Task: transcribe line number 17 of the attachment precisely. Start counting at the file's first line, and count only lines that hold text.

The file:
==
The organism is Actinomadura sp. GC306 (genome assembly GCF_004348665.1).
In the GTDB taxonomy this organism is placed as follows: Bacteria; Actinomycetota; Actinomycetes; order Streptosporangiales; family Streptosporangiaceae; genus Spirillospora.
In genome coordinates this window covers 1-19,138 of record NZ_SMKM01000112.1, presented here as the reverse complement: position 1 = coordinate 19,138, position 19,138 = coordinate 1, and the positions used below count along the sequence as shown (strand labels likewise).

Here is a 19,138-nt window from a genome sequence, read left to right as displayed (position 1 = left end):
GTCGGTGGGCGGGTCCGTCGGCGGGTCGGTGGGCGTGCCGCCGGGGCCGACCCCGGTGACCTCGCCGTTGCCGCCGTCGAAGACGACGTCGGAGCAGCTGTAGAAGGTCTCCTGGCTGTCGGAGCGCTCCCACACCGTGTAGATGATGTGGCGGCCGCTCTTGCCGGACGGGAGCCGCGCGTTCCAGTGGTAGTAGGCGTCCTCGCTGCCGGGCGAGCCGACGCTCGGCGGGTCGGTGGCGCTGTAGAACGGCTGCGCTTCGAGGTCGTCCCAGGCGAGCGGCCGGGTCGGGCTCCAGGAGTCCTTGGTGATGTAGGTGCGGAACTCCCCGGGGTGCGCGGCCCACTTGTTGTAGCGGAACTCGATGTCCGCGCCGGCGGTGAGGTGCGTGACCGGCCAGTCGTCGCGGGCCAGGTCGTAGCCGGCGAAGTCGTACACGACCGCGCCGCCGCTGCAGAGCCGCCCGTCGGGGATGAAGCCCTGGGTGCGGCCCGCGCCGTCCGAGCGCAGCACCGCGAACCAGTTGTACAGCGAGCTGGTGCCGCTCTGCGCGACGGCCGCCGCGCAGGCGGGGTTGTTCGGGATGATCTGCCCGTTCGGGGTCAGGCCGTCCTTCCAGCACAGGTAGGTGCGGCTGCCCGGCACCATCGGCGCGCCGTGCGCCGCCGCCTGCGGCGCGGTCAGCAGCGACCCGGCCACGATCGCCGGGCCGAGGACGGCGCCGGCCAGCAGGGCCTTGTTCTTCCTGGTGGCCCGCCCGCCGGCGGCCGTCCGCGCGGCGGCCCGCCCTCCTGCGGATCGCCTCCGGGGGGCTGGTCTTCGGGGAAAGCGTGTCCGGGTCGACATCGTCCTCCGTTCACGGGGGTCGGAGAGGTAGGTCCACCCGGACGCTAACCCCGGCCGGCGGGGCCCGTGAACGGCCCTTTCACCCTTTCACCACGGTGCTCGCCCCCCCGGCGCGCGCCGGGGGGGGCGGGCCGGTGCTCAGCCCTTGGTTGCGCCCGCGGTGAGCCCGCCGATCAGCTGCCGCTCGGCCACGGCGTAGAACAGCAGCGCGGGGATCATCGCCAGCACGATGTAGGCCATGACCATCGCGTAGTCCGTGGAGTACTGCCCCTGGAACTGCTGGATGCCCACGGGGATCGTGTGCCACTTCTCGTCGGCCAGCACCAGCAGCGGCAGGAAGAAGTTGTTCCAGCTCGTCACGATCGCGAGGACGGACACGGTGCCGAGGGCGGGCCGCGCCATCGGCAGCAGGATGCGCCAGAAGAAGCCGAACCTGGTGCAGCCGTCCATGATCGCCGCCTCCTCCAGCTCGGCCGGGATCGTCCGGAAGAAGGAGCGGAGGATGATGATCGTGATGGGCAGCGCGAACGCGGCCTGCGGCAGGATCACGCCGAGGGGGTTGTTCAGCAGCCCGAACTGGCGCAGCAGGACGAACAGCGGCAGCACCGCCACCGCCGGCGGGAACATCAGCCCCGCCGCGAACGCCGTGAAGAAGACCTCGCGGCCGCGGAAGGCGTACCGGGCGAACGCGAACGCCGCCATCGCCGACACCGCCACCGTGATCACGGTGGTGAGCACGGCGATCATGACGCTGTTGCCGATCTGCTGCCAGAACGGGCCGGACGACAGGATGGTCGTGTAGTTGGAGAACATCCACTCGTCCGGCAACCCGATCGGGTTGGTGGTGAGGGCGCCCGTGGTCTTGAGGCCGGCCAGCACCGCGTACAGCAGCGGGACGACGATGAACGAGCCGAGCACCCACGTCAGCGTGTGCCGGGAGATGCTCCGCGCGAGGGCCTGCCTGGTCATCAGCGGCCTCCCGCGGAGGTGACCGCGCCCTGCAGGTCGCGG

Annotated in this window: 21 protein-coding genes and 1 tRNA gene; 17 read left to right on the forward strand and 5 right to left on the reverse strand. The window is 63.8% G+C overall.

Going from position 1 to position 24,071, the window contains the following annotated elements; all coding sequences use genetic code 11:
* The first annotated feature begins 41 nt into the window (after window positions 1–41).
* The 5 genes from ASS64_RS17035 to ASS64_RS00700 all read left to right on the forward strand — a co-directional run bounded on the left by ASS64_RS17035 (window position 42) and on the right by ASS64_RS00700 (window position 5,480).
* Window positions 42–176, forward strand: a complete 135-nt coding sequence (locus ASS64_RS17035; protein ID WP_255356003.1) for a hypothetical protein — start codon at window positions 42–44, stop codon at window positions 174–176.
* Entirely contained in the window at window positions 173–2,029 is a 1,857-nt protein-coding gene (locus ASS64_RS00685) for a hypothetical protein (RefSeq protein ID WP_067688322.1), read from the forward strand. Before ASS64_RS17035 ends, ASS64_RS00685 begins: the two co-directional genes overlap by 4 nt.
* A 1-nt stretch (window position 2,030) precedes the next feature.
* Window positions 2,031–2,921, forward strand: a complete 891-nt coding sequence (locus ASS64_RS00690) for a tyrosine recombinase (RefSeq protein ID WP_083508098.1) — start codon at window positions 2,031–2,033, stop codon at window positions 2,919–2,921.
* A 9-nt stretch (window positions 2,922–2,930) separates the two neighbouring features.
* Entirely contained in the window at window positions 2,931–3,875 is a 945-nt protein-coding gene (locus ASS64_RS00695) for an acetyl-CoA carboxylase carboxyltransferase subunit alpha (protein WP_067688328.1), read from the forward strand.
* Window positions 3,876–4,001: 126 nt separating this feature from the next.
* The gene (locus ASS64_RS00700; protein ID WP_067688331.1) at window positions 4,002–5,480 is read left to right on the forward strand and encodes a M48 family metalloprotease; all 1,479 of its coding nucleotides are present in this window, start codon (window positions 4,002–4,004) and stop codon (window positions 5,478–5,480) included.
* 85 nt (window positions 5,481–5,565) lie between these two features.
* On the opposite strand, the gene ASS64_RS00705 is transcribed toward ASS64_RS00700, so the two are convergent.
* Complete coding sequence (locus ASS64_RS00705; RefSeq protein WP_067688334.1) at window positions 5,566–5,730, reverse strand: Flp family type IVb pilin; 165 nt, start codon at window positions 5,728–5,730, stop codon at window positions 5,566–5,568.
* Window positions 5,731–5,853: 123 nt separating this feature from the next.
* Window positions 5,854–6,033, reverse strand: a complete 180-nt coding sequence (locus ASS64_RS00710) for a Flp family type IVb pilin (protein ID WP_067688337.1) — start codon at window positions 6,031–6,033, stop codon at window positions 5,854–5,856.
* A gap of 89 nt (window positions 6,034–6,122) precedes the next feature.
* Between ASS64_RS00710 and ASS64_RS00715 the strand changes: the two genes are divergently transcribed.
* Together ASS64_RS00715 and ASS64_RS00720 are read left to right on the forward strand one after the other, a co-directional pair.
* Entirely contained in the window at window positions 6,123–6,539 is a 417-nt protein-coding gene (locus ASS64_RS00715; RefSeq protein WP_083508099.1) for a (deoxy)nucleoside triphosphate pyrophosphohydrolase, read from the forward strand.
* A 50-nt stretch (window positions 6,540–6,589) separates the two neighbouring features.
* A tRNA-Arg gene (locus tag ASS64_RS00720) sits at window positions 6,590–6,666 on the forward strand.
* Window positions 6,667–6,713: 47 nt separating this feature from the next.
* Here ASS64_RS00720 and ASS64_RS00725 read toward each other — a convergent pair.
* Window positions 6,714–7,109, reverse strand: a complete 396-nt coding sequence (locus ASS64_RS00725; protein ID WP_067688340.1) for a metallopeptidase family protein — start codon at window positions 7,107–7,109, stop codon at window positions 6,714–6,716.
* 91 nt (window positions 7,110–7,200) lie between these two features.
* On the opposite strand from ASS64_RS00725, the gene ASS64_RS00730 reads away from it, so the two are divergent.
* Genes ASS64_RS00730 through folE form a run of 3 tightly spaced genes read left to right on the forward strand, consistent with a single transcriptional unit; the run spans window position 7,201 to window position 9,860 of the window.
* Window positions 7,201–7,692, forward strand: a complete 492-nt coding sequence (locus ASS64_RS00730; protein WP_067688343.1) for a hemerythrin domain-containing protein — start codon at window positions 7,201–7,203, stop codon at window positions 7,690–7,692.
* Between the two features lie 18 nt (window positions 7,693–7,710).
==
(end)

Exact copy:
* The gene (locus ASS64_RS00700; protein ID WP_067688331.1) at window positions 4,002–5,480 is read left to right on the forward strand and encodes a M48 family metalloprotease; all 1,479 of its coding nucleotides are present in this window, start codon (window positions 4,002–4,004) and stop codon (window positions 5,478–5,480) included.